What happens when you hit rock bottom? And what could then prevent you walking into the waves and ending it all?
In Wendy Beasley’s unflinching novel Angel, a night-time moment of impulsive selflessness gives protagonist Lydia the drive not only to stay alive, but to rediscover the things that make life worth embracing.
Having grown up in care, Lydia has already surpassed her own expectations by getting a place at Brighton University and making plans to become a teacher, but when she meets enigmatic Leo and is swept into a love built on possessiveness, her early years of trying to achieve invisibility in foster homes making her less easily able to stand up to his increasingly controlling behaviour.
The opening chapters of the novel are aren’t an easy read, as Leo takes control of every aspect of Lydia’s existence, trapping her in a nightmare marriage.
“I wasn’t quite sure which part of ‘good wife’ I was still required to learn. I cooked, I cleaned, I tried hard with my appearance – aiming for neat and tidy without any hint of cheap or tarty – and I really tried to please him in every other way, even though this was becoming less achievable every day.”
Things spiral further into darkness when Lydia gets pregnant and Leo becomes violent. Her attempt to leave results in a bloody scene, but seemingly sets Lydia free to return to Brighton. Traumatised by her abusive relationship with Leo, Lydia goes to Brighton’s pebbly beach thinking only of ending her life, but instead finds herself cast in the role of saviour a she rescues a small white dog, Angel, from drowning. That act and becoming Angel’s caretaker shifts Lydia’s perspective while lightening the book’s tone, giving both Lydia and the readers hope. You might want to applaud with relief when Lydia declares that “the new Lydia wouldn’t be such a wimp. I stood up, squared my shoulders and lifted my head as if to prove how determined I was.”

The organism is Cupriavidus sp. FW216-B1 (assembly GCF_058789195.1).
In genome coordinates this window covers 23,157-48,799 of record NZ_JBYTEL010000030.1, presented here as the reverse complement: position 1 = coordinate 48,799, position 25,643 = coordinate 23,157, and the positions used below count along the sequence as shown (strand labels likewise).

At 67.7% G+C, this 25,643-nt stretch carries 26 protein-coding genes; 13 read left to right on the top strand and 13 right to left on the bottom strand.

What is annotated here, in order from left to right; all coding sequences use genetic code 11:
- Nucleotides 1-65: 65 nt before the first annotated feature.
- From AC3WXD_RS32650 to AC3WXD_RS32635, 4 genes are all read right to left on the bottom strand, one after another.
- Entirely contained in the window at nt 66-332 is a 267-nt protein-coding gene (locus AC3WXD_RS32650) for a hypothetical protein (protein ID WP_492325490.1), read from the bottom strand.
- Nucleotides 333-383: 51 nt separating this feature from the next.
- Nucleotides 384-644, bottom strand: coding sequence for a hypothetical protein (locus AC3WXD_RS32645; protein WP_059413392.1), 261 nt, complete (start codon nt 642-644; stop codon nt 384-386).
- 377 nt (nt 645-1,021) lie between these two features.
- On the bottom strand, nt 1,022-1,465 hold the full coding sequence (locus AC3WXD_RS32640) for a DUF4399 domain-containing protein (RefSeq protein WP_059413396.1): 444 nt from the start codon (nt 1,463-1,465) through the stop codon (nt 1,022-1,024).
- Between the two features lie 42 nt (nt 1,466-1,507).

Before long, Lydia finds the courage to reapply to her university degree, gets a job at a bookshop in The Lanes (the author’s affection for Brighton shines through here), makes a meaningful human connection in the form of Matthew, the bookshop’s owner, and embarks on a hopeful fresh start.
Where many novelists would have opted a straightforward ‘happily ever’ ending at this point, Beasley chooses to lead us down a darker route, a new threat and Lydia’s greatest challenge yet.
Lydia’s determination to stay alive elevates her from the ‘damsel in distress’ scenario, making her the heroine rather than the victim of her story. Beasley artfully paints in aspects of her past to help us understand Lydia’s emotional responses, and even includes the backstory of both her persecutor and her hero so that none of her characters are completely evil or good, merely humans shaped by different experiences and decisions.
A suspenseful exploration of difficult themes with a splash of spy thriller thrown in, at the end, it is clear this is a story about connections – to loved ones (both animal and human), places and ambitions that help to forge the choices we make.
Angel by Wendy Beasley is published by Victorina Press. Buy your copy direct from the publisher here.
This book was given to me in exchange for a fair review.
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